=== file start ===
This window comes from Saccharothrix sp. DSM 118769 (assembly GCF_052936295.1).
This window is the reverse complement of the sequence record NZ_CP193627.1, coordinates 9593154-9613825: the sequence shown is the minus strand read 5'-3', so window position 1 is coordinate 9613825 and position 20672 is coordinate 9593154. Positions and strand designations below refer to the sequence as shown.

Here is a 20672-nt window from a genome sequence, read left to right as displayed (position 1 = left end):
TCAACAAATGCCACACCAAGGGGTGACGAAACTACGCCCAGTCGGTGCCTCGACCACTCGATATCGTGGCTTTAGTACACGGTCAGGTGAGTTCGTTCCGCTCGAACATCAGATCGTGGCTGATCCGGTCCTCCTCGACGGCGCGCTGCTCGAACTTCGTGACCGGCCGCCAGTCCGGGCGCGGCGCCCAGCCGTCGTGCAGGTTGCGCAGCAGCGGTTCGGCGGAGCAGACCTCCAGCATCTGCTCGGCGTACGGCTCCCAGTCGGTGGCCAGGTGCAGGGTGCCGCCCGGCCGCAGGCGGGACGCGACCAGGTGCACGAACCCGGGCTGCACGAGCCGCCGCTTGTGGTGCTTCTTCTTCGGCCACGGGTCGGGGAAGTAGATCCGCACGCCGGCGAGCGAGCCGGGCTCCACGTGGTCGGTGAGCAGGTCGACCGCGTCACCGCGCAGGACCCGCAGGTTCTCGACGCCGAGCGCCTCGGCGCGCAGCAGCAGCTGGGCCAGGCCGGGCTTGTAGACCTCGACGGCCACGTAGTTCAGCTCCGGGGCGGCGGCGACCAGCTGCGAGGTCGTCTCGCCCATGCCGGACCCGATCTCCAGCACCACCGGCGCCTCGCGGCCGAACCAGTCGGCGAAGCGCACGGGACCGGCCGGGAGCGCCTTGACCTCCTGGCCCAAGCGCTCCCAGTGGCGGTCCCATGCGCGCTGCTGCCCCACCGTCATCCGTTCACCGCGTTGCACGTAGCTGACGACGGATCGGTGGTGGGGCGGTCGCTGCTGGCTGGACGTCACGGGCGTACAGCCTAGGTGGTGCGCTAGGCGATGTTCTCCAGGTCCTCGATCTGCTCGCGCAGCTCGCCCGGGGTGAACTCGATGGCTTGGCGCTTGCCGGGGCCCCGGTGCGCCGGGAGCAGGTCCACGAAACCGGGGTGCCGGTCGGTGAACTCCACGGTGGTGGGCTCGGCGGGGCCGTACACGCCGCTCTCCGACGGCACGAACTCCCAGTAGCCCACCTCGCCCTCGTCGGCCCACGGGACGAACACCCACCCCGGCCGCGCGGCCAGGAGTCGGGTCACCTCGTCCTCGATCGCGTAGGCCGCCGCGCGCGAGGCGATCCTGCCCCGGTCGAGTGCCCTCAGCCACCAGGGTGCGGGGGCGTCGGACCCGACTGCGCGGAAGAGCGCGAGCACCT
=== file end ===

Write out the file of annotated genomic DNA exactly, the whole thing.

This window comes from Saccharothrix sp. DSM 118769 (assembly GCF_052936295.1).
This window is the reverse complement of the sequence record NZ_CP193627.1, coordinates 9593154-9613825: the sequence shown is the minus strand read 5'-3', so window position 1 is coordinate 9613825 and position 20672 is coordinate 9593154. Positions and strand designations below refer to the sequence as shown.

Here is a 20672-nt window from a genome sequence, read left to right as displayed (position 1 = left end):
TCAACAAATGCCACACCAAGGGGTGACGAAACTACGCCCAGTCGGTGCCTCGACCACTCGATATCGTGGCTTTAGTACACGGTCAGGTGAGTTCGTTCCGCTCGAACATCAGATCGTGGCTGATCCGGTCCTCCTCGACGGCGCGCTGCTCGAACTTCGTGACCGGCCGCCAGTCCGGGCGCGGCGCCCAGCCGTCGTGCAGGTTGCGCAGCAGCGGTTCGGCGGAGCAGACCTCCAGCATCTGCTCGGCGTACGGCTCCCAGTCGGTGGCCAGGTGCAGGGTGCCGCCCGGCCGCAGGCGGGACGCGACCAGGTGCACGAACCCGGGCTGCACGAGCCGCCGCTTGTGGTGCTTCTTCTTCGGCCACGGGTCGGGGAAGTAGATCCGCACGCCGGCGAGCGAGCCGGGCTCCACGTGGTCGGTGAGCAGGTCGACCGCGTCACCGCGCAGGACCCGCAGGTTCTCGACGCCGAGCGCCTCGGCGCGCAGCAGCAGCTGGGCCAGGCCGGGCTTGTAGACCTCGACGGCCACGTAGTTCAGCTCCGGGGCGGCGGCGACCAGCTGCGAGGTCGTCTCGCCCATGCCGGACCCGATCTCCAGCACCACCGGCGCCTCGCGGCCGAACCAGTCGGCGAAGCGCACGGGACCGGCCGGGAGCGCCTTGACCTCCTGGCCCAAGCGCTCCCAGTGGCGGTCCCATGCGCGCTGCTGCCCCACCGTCATCCGTTCACCGCGTTGCACGTAGCTGACGACGGATCGGTGGTGGGGCGGTCGCTGCTGGCTGGACGTCACGGGCGTACAGCCTAGGTGGTGCGCTAGGCGATGTTCTCCAGGTCCTCGATCTGCTCGCGCAGCTCGCCCGGGGTGAACTCGATGGCTTGGCGCTTGCCGGGGCCCCGGTGCGCCGGGAGCAGGTCCACGAAACCGGGGTGCCGGTCGGTGAACTCCACGGTGGTGGGCTCGGCGGGGCCGTACACGCCGCTCTCCGACGGCACGAACTCCCAGTAGCCCACCTCGCCCTCGTCGGCCCACGGGACGAACACCCACCCCGGCCGCGCGGCCAGGAGTCGGGTCACCTCGTCCTCGATCGCGTAGGCCGCCGCGCGCGAGGCGATCCTGCCCCGGTCGAGTGCCCTCAGCCACCAGGGTGCGGGGGCGTCGGACCCGACTGCGCGGAAGAGCGCGAGCACCT